by Matthew Canter
Have you ever wondered if God has a plan for your family? He does, and if we think of our bodies as blueprints, we might come to a conclusion as to what that plan for the family is. We can see this plan in how we are created as male and female and how we are made to respond to one another. Let me explain.
In the realm of marriage, all intimate actions must share in a unitive and procreative nature to fulfill the expectation that our love be self-giving and divinely appointed. Such expectations about conjugal relations are best explained in St. John Paul II’s Theology of the Body and the Catechism of the Catholic Church. However, for the purposes of this article, we might better understand God’s plan for the family if we understand the unitive and procreative ends of marriage.
The spouses’ union achieves the twofold end of marriage: the good of the spouses themselves and the transmission of life. These two meanings or values of marriage cannot be separated without altering the couple’s spiritual life and compromising the goods of marriage and the future of the family. (Catechism of the Catholic Church, 2363)
To properly fulfil the purpose of marriage the Catholic Church understands all marital relations must be both unitive and procreative. Sexual acts are unitive, in that they are monogamous and not separated in any form or obstacle. Likewise, the relations must be procreative in being open to the transmission of new life in a child. In such relations, the spouses do not hold back or impede their self-giving love to be hindered in any way. This unrestricted outpouring of love and sacrifice is the very foundation of how spouses should relate to each other in all circumstances, and serve as the model in raising a family.
When we think of the word unitive we naturally harken to other such words as unity, universal or unanimous. The biblical admonition that spouses share in a unitive approach sexually is taken from the account of Creation in that “a man leaves his father and his mother and cleaves to his wife, and they become one flesh.” The two becoming one is perhaps the best example we have in understanding our sexual relations as unitive. Instead of the cult of “I” and “me,” all of the perceptions, thoughts and dreams become bound up in “we” and “us.” This transference of concern from “me” to “us” is understood as a sacrifice because we are giving up a part of ourselves. This is what is understood as self-giving. The gift of our self to our beloved is greater than anything else we can give, because it is everything we have to give.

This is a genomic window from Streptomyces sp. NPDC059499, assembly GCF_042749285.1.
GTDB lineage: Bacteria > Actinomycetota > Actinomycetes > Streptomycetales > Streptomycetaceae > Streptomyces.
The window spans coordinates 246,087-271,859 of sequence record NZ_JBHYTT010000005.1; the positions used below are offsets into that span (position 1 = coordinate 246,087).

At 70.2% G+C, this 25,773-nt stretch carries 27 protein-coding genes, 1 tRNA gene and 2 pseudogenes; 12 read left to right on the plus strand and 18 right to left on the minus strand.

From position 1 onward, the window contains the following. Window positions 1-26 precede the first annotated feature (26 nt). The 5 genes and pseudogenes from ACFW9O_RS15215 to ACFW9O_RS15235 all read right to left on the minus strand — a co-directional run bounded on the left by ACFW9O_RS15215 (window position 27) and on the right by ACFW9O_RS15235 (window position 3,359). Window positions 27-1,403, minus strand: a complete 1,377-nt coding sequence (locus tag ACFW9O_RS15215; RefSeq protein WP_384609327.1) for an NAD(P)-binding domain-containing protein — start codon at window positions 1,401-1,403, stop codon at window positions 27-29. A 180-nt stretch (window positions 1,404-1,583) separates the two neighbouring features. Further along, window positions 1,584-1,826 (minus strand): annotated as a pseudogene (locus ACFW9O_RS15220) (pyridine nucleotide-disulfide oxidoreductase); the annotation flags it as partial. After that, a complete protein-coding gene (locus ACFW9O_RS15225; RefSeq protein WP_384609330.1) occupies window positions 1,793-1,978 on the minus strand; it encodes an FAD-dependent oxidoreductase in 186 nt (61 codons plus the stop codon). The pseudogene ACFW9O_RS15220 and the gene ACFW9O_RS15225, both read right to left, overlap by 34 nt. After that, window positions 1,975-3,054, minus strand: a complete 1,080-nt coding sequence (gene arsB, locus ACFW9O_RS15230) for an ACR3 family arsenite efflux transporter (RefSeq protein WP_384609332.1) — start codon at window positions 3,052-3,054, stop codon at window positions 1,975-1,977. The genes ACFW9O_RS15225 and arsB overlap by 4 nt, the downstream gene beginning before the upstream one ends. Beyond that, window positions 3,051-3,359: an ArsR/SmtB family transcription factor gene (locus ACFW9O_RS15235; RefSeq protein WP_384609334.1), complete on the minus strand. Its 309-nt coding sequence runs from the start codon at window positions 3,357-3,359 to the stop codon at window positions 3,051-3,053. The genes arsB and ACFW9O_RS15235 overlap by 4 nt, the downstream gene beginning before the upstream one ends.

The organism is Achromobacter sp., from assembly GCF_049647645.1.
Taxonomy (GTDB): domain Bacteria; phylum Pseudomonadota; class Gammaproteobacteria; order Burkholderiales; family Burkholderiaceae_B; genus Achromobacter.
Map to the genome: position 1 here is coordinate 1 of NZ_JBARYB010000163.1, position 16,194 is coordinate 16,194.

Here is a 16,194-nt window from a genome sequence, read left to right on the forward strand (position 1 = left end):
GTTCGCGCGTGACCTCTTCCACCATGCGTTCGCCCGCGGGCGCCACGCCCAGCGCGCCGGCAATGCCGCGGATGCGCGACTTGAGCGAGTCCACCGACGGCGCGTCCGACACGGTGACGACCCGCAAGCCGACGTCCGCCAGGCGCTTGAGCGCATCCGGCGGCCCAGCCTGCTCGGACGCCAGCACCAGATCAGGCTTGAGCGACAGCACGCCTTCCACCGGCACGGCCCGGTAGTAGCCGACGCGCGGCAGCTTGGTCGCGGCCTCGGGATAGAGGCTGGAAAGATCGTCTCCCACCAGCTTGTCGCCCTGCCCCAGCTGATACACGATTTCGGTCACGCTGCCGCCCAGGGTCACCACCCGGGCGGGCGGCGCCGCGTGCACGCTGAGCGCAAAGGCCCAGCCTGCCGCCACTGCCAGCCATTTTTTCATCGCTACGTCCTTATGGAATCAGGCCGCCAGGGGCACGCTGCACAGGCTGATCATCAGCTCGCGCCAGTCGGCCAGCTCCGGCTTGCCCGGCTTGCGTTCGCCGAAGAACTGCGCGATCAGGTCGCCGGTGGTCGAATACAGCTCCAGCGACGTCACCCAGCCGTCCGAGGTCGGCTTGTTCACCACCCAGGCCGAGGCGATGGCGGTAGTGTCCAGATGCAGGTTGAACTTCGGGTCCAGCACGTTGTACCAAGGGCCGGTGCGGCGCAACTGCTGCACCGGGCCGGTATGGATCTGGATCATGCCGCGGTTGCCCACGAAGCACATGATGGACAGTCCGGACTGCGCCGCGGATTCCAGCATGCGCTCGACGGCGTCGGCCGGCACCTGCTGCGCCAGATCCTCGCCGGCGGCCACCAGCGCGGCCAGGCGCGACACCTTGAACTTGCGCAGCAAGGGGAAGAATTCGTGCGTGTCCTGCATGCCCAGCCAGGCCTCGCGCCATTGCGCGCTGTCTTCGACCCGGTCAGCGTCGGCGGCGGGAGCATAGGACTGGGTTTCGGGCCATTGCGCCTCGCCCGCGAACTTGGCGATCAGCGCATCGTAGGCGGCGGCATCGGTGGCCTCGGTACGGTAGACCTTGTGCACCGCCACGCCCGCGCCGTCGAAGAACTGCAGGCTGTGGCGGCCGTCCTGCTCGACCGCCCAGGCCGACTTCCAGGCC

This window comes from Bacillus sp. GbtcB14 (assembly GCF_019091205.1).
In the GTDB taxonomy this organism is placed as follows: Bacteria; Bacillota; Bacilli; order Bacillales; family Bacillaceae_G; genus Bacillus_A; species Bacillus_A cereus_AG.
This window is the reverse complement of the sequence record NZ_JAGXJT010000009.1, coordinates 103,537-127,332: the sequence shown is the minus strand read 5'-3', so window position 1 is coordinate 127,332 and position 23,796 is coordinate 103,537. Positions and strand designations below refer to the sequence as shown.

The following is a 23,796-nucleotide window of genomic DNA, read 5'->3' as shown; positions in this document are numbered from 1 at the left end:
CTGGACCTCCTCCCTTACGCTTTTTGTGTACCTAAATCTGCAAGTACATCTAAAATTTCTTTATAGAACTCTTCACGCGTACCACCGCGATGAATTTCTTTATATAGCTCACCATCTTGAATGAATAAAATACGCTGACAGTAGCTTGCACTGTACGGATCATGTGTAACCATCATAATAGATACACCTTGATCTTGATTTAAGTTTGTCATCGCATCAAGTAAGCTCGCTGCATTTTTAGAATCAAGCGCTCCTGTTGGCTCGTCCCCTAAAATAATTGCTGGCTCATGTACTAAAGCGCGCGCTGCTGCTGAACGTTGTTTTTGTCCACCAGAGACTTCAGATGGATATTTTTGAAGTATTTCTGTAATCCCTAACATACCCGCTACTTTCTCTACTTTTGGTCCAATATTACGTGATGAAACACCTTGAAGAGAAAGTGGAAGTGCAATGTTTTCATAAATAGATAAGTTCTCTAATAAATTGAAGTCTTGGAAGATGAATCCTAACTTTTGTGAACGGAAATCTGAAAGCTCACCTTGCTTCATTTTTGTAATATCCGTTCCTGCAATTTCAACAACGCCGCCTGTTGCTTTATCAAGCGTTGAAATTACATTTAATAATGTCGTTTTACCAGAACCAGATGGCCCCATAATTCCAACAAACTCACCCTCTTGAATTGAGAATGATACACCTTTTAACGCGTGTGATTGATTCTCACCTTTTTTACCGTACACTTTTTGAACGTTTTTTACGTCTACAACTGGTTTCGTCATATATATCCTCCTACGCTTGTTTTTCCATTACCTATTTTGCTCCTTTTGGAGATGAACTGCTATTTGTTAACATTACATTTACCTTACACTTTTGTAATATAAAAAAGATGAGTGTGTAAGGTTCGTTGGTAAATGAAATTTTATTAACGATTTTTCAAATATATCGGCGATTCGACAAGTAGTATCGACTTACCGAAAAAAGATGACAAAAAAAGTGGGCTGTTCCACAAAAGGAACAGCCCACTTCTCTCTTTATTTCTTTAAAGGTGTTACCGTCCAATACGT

Likewise, procreative is understood as being ‘for creation.’ Creating, creativity and creator are all bound together with the same energy of forethought, design and action. As creatures of our Creator, we share a unique relationship with Him: we are asked to perpetuate our species through the sexual method He designed to help us share in creating more to love and serve. Our marital sexuality is procreative when it is truly open to life, and not hindered by foreign obstacles or chemical dependency. Just as the unitive purpose turns the couple into an “us,” the procreative transfers that “us” into the possibility of a “them.” The unity we share and the love we give manifests into a spiraling sharing-love affair that expresses our love for each other in the love to make another.
By understanding the unitive and procreative we can see that in these sexual ends are, in fact, the beginnings of the family. We can extend the same intentions we share together as husband and wife to become father and mother. As a family we give a united front toward the joys and challenges of life by sharing our love together. Furthermore, the creativity of God’s design made manifest by a marital union continues on as parents nurture their child’s own personality, character and education.
God’s plan for the family is that it be a bastion of relationship. Without barriers we are called to give ourselves over to our spouses. This self-giving love, similar to the love of Christ giving himself for all of us, reminds us that the truest love is one born of sacrifice. It matters most because it not only challenges us to think and move beyond ourselves, but because it recognizes the inherent value of the “two become one” and the nature of love that goes along with it.